This time if it is black's turn, he can get 4 points (one for the prisoner). If he plays elsewhere, and white attacks at "a", he can get 3 points. If he tenukis twice and white keeps attacking, he can still get 2 points. But if he tenukis a third time, white will save his stone and black will get zero points. So the tenuki costs for black this time are [1,1,2]. CGT represents this situation with an infinitesimal (something that is greater in absolute value than zero yet smaller than any positive real number) called "double up star" (written "^^*").

A third example to introduce another member of the CGT menagerie:

In the top corridor black will get 4, 3, 0 points respectively if he tenukis 0, 1, and 2 times. In my notation this is [1,3]. CGT calls it TINY-1. The bottom corridor gives black 5, 4, 0 points to black if he tenukis 0, 1, and 2 times. The costs of the tenukis are [1,4]. According to CGT, this is TINY-2. Tinies are things that are smaller than infinitesimals yet still larger than zero. Opposite of a tiny is called a miny.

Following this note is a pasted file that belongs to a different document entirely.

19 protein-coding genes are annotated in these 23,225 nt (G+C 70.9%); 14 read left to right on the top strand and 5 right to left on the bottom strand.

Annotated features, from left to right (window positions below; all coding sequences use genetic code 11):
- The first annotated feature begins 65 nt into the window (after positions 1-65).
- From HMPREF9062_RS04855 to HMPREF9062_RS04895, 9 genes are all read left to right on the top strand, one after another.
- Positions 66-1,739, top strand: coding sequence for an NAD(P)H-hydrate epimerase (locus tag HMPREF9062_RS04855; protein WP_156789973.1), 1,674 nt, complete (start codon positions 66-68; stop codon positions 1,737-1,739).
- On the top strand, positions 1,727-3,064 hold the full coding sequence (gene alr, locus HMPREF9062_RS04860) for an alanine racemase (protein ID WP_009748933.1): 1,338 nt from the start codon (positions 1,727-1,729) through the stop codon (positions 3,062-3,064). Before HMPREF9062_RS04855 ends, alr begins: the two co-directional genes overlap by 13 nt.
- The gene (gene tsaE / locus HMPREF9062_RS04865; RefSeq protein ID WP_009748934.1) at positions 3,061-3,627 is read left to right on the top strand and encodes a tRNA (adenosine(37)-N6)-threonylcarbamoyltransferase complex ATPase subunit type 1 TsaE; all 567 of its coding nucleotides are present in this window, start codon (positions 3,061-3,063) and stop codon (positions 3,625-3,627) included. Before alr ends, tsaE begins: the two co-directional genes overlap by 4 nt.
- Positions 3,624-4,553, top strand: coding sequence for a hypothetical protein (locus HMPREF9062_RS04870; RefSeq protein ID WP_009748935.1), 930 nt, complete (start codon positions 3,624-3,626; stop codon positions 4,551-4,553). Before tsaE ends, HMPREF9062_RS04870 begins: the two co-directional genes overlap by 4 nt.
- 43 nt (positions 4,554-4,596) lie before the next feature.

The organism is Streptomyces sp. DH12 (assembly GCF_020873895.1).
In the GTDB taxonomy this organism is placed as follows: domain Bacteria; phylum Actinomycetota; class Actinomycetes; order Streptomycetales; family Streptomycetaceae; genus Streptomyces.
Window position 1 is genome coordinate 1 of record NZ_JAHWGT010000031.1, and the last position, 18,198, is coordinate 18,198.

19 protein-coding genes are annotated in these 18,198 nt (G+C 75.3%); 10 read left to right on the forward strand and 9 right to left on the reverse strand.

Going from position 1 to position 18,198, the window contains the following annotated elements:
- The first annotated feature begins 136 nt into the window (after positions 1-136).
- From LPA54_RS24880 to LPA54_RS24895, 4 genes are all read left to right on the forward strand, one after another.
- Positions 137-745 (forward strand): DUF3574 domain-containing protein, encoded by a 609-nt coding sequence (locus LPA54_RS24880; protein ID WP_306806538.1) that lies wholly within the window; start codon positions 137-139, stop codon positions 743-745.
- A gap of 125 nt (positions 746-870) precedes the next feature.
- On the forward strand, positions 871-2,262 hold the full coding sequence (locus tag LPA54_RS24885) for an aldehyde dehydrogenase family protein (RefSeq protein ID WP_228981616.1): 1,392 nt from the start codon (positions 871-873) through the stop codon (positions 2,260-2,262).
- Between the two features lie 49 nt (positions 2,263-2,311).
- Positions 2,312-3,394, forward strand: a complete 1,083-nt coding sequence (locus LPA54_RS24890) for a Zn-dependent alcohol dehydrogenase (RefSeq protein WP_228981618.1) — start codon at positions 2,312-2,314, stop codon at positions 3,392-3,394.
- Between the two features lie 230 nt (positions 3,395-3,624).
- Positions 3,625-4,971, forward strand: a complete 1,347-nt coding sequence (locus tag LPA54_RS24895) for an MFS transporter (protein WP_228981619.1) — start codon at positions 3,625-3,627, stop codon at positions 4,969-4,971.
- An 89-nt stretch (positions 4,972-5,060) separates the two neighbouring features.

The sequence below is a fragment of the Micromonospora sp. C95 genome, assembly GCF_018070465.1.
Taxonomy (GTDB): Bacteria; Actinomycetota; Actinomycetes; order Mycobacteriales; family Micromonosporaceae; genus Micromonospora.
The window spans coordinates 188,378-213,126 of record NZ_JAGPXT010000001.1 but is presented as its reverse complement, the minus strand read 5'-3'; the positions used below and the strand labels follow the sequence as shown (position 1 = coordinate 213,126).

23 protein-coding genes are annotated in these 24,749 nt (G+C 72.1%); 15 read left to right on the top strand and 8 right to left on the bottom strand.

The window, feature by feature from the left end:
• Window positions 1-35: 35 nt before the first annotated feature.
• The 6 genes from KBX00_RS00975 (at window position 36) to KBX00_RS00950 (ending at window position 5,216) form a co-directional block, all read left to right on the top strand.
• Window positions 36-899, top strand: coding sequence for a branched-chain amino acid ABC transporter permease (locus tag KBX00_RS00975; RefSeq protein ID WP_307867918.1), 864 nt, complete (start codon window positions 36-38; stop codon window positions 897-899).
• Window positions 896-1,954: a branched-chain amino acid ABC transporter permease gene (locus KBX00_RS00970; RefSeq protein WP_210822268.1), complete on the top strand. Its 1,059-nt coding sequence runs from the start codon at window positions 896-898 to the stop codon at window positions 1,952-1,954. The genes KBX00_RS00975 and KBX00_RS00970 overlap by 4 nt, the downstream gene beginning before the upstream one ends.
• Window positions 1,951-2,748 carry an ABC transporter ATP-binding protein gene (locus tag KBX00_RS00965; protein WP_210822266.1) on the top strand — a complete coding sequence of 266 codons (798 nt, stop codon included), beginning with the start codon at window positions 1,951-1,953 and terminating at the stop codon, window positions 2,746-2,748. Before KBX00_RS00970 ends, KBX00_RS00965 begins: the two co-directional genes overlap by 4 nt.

So the first big idea of the CGT is that we can represent these isolated regions with small amounts of information and mostly forget about the details. The second big idea is to use these small bits of information to calculate (i) who is winning by how much, and (ii) in which region is the best move.

$$ X O O O O O

$$ X a b c d O

$$ X O O O O O

$$ X e f O . .

$$ X O O O . .

2+1/8, 1/2

wa,be - 3

we,ba,wb - 3

ba,we,bb,wc - 2

be,wa - 3

if g: be,wf,ba,wb - 3 (2+1/8,1+1/2)

ba,wb,be,wf - 3